Most of Pioneer is operating at sorcery speed, albeit powerfully. Elder Deep-Fiend can be tough to play because of the inherent cost of the emerge ability. Adventure creatures do a fantastic job of mitigating this by giving you a way to ensure the battlefield has been managed a bit so you can tap lands and get a Time Walk out of your Elder Deep-Fiend. I think Izzet Emerge does a great job of targeting the monocolored aggressive decks as well as the green-based ramp and midrange decks that place a high reliance on mana creatures like Gilded Goose and Elvish Mystic. Rekindling Phoenix is very good with Flamewake Phoenix and Stubborn Denial (out of the sideboard) and is actually a pretty difficult card to answer in this format. The sideboard also plays a mix of great color hosers and efficient removal. It’s exciting to be able to have access to Aether Gust, Wild Slash, and Stubborn Denial.

I actually can’t wait to sleeve this one up Friday.

I just can’t quit Stoneforge Mystic and this deck is in a better spot than it was when I played it at SCG Indianapolis. Simic Whirza has eclipsed Jund for the role of de facto fair deck in Modern and the outstanding performance by Team Lotus Box at SCG Atlanta cemented the deck in the top tier of Modern. I expect Simic Whirza to be very popular at the Season Two Invitational, especially amongst the top players.

Azorius Stoneblade has a solid counterspell suite and can function adequately at mostly instant speed. This is one of the decks that can compete with Simic Whirza, especially by leveraging Spell Queller on their key spells. Jund and Golgari Midrange decks were a rough matchup for Azorius Stoneblade but because those decks have gotten pushed out by the slightly less fair Simic Whirza, you’re combating a deck with a lower threat density and zero copies of Kolaghan’s Command or Abrupt Decay. Modern is always presenting a diverse series of decks in a tournament like the Season Two Invitational. Grixis Death’s Shadow has also seen a resurgence lately and having an extra free counterspell to win fights over Path to Exile on their turn or to protect your Stoneforge Mystic so you can set up Sword of Feast and Famine is especially valuable against them.

Lastly, in an event where you’re likely to face several different linear decks, it’s incredibly nice to have access to all of the powerful sideboard cards that white provides. Celestial Purge has gone up in value over the past year or so and Rest in Peace and Timely Reinforcements provide help in polarizing matchups. I’m far from 100% locked, but I would be registering Stoneforge Mystic if decks were due today.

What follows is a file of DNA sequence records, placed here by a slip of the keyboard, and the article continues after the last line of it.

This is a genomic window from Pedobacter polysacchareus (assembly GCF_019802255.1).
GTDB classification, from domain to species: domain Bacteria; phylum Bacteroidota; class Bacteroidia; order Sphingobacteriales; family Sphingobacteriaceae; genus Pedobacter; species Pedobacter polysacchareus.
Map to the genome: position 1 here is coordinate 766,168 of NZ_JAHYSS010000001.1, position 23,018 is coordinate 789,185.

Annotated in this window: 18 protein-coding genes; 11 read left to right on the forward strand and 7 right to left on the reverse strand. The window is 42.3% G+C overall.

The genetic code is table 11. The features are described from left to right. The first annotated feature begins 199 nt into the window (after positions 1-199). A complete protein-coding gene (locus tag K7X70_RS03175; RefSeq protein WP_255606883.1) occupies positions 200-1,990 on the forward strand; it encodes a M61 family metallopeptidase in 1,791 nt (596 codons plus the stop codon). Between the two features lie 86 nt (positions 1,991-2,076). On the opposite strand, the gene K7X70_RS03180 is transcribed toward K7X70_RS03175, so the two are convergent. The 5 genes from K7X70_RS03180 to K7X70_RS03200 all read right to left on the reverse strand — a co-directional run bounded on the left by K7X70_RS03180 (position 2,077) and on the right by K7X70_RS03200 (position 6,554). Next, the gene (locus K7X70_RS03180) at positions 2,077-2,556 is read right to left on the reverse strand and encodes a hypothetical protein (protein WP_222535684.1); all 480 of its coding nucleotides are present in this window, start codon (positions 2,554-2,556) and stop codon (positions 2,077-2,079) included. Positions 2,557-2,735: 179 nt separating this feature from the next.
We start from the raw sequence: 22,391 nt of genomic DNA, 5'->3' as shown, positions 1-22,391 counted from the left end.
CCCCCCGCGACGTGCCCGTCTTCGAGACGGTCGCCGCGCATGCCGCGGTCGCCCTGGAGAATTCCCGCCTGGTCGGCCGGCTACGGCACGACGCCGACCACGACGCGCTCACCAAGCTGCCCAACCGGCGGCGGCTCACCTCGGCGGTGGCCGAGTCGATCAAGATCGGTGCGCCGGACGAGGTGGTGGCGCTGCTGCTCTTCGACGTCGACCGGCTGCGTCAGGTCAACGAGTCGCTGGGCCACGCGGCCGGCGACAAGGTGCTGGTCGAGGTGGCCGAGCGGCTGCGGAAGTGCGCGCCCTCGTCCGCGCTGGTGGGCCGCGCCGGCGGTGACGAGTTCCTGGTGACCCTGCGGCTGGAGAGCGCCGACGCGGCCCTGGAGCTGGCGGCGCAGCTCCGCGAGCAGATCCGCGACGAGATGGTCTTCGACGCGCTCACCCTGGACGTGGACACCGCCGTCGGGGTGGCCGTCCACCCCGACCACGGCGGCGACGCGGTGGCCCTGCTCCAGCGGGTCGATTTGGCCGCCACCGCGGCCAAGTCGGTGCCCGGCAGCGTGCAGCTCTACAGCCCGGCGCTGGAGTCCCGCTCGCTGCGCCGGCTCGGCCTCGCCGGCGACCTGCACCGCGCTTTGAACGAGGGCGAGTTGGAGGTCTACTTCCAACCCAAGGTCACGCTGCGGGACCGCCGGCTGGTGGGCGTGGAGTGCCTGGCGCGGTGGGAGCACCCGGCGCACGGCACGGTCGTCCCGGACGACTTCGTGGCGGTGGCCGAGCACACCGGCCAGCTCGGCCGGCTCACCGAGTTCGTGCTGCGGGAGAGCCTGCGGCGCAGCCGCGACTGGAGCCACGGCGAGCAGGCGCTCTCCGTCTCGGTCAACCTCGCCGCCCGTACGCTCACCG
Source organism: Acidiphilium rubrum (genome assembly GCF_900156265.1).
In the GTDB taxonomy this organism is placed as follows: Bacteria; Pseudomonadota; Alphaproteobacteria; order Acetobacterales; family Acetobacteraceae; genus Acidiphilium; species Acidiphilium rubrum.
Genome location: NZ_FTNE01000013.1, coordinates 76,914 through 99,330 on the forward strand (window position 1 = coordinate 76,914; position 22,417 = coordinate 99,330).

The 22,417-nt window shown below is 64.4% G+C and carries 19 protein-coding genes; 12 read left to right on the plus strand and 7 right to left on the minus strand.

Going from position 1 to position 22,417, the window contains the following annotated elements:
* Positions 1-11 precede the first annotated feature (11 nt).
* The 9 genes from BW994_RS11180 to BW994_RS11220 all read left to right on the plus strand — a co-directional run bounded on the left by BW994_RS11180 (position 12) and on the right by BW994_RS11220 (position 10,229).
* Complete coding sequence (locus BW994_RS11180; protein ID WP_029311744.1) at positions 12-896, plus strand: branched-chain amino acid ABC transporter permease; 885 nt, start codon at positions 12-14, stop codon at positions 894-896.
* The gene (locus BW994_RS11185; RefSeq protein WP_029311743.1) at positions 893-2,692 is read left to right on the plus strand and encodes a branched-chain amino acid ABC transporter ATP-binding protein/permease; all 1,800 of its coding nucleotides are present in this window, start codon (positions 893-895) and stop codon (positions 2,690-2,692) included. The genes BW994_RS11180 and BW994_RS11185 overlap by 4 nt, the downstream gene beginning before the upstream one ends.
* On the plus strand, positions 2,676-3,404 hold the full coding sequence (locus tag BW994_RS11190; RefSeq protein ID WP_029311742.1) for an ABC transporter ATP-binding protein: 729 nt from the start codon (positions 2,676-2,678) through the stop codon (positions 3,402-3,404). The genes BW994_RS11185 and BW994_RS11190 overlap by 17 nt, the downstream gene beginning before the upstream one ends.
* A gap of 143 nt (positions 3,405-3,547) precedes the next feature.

Corey BaumeisterHardened Scales (Pioneer) and Simic Whirza (Modern)

Anytime a new format comes up I usually have two general rules I follow – be powerful and be proactive. Hardened Scales checks these boxes nicely! Both Hardened Scales and Winding Constrictor have had similar problems in the past in that if you didn’t draw these cards, the rest of the cards you put in your deck were usually pretty weak. While this is still true for this shell, you get to play both in the same deck alongside Once Upon a Time. This just leads to a very consistent and powerful deck. If you don’t interact with this deck early and often, the game tends to slip away quite quickly.

When it comes to Modern, there are two things that are dominating right now: Urza, Lord High Artificer and Team Lotus Box. Their creation of Simic Whirza has been absolutely dominating competitive events for about a month now and the thing I love the most about the deck is it plays like a control, combo, and aggro deck all at the same time. The versatility is through the roof! Not to mention you get to play with four copies of Oko, Thief of Crowns, so what could go wrong?

Ari Lax – Simic Aggro (Pioneer) and Eldrazi Tron (Modern)

In Prison Mike we trust.

Susurrus has had a really good year of Magic, starting with championing the Whir Prison deck that was a real banger at the start of the year. Sadly he lost in the finals of the Pioneer Magic Online Players Tour Qualifier this last weekend, but that won’t stop me from copying his list. Well, minus the two Veil of Summer that I swapped for a second Spell Pierce and a Dispel.

The best thing to do in Pioneer right now seems to be finding Elvish Mystic with Once Upon a Time. This deck does that. It then just plays the best three drops on rate and some interaction. It isn’t rocket science – people have been doing this for multiple decades.

That doesn’t mean this list is perfect and I have a few ideas to try. I’m sad this deck doesn’t have Smuggler’s Copter and would consider it over Heart of Kiran. I also wonder if the Hunt the Hunter makes sense in some of the sideboard removal slots since it lets you break mirror parity. Vivien, Arkbow Ranger may also be a more castable, more flexible Sleep.

The deck to beat is Simic Whirza.

I don’t want to play relevant creatures into Oko, Thief of Crowns. I don’t want to play fair. I don’t want to play Burn against Food. I don’t want to play Mono-Green Tron or Storm against Damping Sphere.

I do want to play Karn, the Great Creator.

It might seem like Eldrazi are relevant creatures against Oko, Thief of Crowns, but they aren’t really. Making Thought-Knot Seer an Elk costs you the card on the way out, Reality Smasher already got a hit in, and Matter Reshaper is basically not a real card to begin with. Damping Sphere does things against Eldrazi Tron, but it isn’t crushing the way it is against Mono-Green Tron.

I’m probably just making excuses to not play Simic Whirza, but it’s still early enough before the tournament that I can live with that.